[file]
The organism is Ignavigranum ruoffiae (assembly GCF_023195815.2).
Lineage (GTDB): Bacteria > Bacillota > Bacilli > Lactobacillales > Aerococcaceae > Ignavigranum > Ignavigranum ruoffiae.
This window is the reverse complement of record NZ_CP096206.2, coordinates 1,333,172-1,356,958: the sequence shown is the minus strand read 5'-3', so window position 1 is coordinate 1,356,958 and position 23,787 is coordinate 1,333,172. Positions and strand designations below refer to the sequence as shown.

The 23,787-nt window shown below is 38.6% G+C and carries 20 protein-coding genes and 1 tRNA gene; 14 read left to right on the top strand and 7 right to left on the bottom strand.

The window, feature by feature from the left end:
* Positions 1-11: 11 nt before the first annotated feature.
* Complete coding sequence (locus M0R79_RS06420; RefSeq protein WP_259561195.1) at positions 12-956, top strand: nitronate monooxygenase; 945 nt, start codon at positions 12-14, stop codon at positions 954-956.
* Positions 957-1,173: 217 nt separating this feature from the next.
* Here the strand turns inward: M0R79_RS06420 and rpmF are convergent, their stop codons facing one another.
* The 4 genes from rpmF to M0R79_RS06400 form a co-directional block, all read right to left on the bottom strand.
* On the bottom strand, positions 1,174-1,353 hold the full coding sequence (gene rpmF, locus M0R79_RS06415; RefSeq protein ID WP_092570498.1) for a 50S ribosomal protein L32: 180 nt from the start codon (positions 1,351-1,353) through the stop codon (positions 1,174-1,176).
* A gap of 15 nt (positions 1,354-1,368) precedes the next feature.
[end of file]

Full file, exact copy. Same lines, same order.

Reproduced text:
The organism is Ignavigranum ruoffiae (assembly GCF_023195815.2).
Lineage (GTDB): Bacteria > Bacillota > Bacilli > Lactobacillales > Aerococcaceae > Ignavigranum > Ignavigranum ruoffiae.
This window is the reverse complement of record NZ_CP096206.2, coordinates 1,333,172-1,356,958: the sequence shown is the minus strand read 5'-3', so window position 1 is coordinate 1,356,958 and position 23,787 is coordinate 1,333,172. Positions and strand designations below refer to the sequence as shown.

The 23,787-nt window shown below is 38.6% G+C and carries 20 protein-coding genes and 1 tRNA gene; 14 read left to right on the top strand and 7 right to left on the bottom strand.

The window, feature by feature from the left end:
* Positions 1-11: 11 nt before the first annotated feature.
* Complete coding sequence (locus M0R79_RS06420; RefSeq protein WP_259561195.1) at positions 12-956, top strand: nitronate monooxygenase; 945 nt, start codon at positions 12-14, stop codon at positions 954-956.
* Positions 957-1,173: 217 nt separating this feature from the next.
* Here the strand turns inward: M0R79_RS06420 and rpmF are convergent, their stop codons facing one another.
* The 4 genes from rpmF to M0R79_RS06400 form a co-directional block, all read right to left on the bottom strand.
* On the bottom strand, positions 1,174-1,353 hold the full coding sequence (gene rpmF, locus M0R79_RS06415; RefSeq protein ID WP_092570498.1) for a 50S ribosomal protein L32: 180 nt from the start codon (positions 1,351-1,353) through the stop codon (positions 1,174-1,176).
* A gap of 15 nt (positions 1,354-1,368) precedes the next feature.